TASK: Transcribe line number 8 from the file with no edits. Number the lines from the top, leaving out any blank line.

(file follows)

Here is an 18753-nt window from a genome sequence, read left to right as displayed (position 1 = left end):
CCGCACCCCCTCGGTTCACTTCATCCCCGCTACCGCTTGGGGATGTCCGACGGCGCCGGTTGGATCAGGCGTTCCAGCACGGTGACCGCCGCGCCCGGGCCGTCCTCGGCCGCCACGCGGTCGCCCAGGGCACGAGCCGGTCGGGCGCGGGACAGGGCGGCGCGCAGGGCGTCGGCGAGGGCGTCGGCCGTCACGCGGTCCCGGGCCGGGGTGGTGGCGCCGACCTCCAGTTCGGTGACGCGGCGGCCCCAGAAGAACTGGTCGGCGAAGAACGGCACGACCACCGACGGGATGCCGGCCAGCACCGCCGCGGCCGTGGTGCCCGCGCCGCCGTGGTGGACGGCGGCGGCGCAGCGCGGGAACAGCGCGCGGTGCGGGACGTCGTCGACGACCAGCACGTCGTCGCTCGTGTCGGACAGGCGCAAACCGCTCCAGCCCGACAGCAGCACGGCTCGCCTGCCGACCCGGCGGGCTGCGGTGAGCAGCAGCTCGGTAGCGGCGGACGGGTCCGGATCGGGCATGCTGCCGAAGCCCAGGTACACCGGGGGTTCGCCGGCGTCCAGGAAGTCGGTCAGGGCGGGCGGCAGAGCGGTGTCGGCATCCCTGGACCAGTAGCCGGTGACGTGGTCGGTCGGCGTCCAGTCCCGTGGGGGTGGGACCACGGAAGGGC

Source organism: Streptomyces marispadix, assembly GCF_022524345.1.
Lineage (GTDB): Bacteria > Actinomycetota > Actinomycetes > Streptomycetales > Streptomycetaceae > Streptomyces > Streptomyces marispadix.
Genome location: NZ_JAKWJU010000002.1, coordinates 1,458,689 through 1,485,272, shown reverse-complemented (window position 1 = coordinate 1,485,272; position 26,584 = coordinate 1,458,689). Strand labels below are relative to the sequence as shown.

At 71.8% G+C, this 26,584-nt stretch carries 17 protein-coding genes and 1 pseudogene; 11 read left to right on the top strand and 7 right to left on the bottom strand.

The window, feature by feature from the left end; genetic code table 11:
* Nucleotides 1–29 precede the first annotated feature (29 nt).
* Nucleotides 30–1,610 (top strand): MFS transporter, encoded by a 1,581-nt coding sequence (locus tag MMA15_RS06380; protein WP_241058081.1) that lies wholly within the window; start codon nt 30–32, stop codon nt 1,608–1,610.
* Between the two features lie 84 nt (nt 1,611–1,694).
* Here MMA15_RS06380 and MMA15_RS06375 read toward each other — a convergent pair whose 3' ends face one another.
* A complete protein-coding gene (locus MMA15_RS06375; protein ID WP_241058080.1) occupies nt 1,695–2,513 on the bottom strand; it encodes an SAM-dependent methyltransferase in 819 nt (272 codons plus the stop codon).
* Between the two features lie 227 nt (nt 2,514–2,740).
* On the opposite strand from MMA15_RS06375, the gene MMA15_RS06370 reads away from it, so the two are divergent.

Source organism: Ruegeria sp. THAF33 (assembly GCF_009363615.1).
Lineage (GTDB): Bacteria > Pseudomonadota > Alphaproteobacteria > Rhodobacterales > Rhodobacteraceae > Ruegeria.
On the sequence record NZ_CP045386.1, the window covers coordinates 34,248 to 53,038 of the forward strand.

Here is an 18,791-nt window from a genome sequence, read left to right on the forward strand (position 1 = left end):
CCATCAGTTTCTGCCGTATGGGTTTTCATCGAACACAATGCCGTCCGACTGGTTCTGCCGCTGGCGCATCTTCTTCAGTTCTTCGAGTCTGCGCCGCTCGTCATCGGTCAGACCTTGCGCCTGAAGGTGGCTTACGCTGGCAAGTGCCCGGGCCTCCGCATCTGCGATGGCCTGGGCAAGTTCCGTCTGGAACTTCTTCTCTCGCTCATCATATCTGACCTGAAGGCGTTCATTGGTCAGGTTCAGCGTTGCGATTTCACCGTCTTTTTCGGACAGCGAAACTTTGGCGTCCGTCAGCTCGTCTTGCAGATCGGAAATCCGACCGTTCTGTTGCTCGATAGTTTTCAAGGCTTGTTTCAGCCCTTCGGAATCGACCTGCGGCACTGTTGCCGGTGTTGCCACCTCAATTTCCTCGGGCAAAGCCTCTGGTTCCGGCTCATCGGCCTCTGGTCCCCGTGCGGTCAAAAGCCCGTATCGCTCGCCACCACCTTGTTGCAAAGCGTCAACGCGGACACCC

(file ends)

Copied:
* Nucleotides 1–29 precede the first annotated feature (29 nt).